The Real Story Chapter Seven
In researching around the web and elsewhere I had overlooked the beginnings of a noteworthy episode that I had forgotten about.
The Limerick Lady Festival.
Dennis Allen’s composition ‘Limerick you’re a Lady’ is the only thing that comes up on the search engines! I managed to contact Shay Kinsella who together with John Loftus, came up with the idea of a festival to rival the Rose of Tralee, to hopefully refresh my memory on this episode of Limericks history. In a brief phone call he mentioned that the Limerick Leader had published a two page article about the event 4 or 5 months ago, indeed another photograph appeared last week of the Big Radio Limerick Studios with Pete Brady and a young fan in Studio One. It became clear very quickly during this phone call that this era is important enough to dedicate a whole chapter to its existence, as there is no real reference on the web about it! There is less than a minute of Mike Murphy hosting the event at the Royal George, what a great disco venue that was!
Now here’s an interesting story….just found this on 14th August 2014
It’s late 1965 Caroline South is struggling against Radio London, whose 266 metre frequency and more powerful transmitter is (Caroline was on 199) giving much better coverage and taking a large share of Caroline’s audience. Plans are hatched for a revamp in format and a new frequency, and a new fifty kilowatt transmitter is ordered from Continental Electronics in Dallas.
Meanwhile thousands of miles away, Rhodesia’s Prime Minister Ian Smith makes a UDI (Unilateral Declaration of Independence), on the 11th November 1965, withdraws from the Commonwealth and breaks diplomatic relations with London. In the House of Commons, responding to MP’s questions, Prime Minister Harold Wilson (who within two years introduced the Marine Offences Broadcasting Act) states on Friday the 13th November that methods of improving BBC World service coverage to Rhodesia are given the highest priority, and that if necessary, the Government will not hesitate in seeking advice from an organisation known as Radio Caroline. Extra transmission facilities for the BBC are desperately required, but as Marconi in the UK have no suitable transmitters immediately available, the government, under the instruction of Mr Wilson, went abroad to see what could be purchased. On the assembly line in Dallas was Continental Electronics CE 317C serial no 12, on order by “Project Atlanta”, at that time the company which was operating Radio Caroline South. Number 13 was also in an advanced state of construction, and by whatever means, the London Government persuaded the two C.E. Customers for Numbers 12 & 13 to forgo their respective positions in the order list, and allow the British Government to purchase the two transmitters which were then shipped off to Bechuanaland (now Botswana) to broadcast the world service into Rhodesia, number 12 (Caroline’s TX), going into service on 30th December1965. Caroline eventually received Transmitter Number 14, and presumably the other customer received number 15. Within eight weeks of all these switching orders the Mi Amigo (Caroline South), finds itself washed up on the beach at Frinton,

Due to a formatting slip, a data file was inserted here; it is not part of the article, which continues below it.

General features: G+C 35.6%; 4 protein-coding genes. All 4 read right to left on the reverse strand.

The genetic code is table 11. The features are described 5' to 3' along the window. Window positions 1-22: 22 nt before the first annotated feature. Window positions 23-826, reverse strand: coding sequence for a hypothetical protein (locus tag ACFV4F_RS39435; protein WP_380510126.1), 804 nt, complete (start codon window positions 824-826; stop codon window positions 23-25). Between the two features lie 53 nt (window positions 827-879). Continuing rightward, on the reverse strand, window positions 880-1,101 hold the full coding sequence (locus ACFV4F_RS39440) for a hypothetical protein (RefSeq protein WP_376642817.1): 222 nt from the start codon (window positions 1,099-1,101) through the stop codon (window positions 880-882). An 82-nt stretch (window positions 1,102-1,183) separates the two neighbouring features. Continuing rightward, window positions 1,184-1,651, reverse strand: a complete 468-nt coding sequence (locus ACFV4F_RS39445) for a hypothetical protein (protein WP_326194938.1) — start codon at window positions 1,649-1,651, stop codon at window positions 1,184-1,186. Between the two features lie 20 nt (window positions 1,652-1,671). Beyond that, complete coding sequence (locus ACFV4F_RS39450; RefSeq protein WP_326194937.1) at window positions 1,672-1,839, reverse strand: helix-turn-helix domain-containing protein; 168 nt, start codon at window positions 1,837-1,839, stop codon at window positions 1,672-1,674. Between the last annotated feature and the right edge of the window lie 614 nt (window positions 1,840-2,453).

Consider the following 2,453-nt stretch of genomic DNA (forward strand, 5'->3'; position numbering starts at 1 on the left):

and then taken to Holland for repairs? As soon as CE 317C number 14 arrives from the U.S.A. and taken on board, the Mi Amigo sets sail for her original anchorage off the east coast next to M.V. Galaxy (Radio London), commissioning the TX as she crosses the sea ready for broadcasting the moment she is able to drop anchor.
As of 2003 the well travelled Continental Electronics 317C Number 12, originally ordered for the Mi Amigo, resides at Orfordness, a mere short nautical mile or two from the resting place of the Mi Amigo, (Sunk in 1980) and is currently for sale, no reasonable offer refused!
More of the same here
Also Worth reading………………………………….Some really interesting pictures.
Anyone out there got a ship?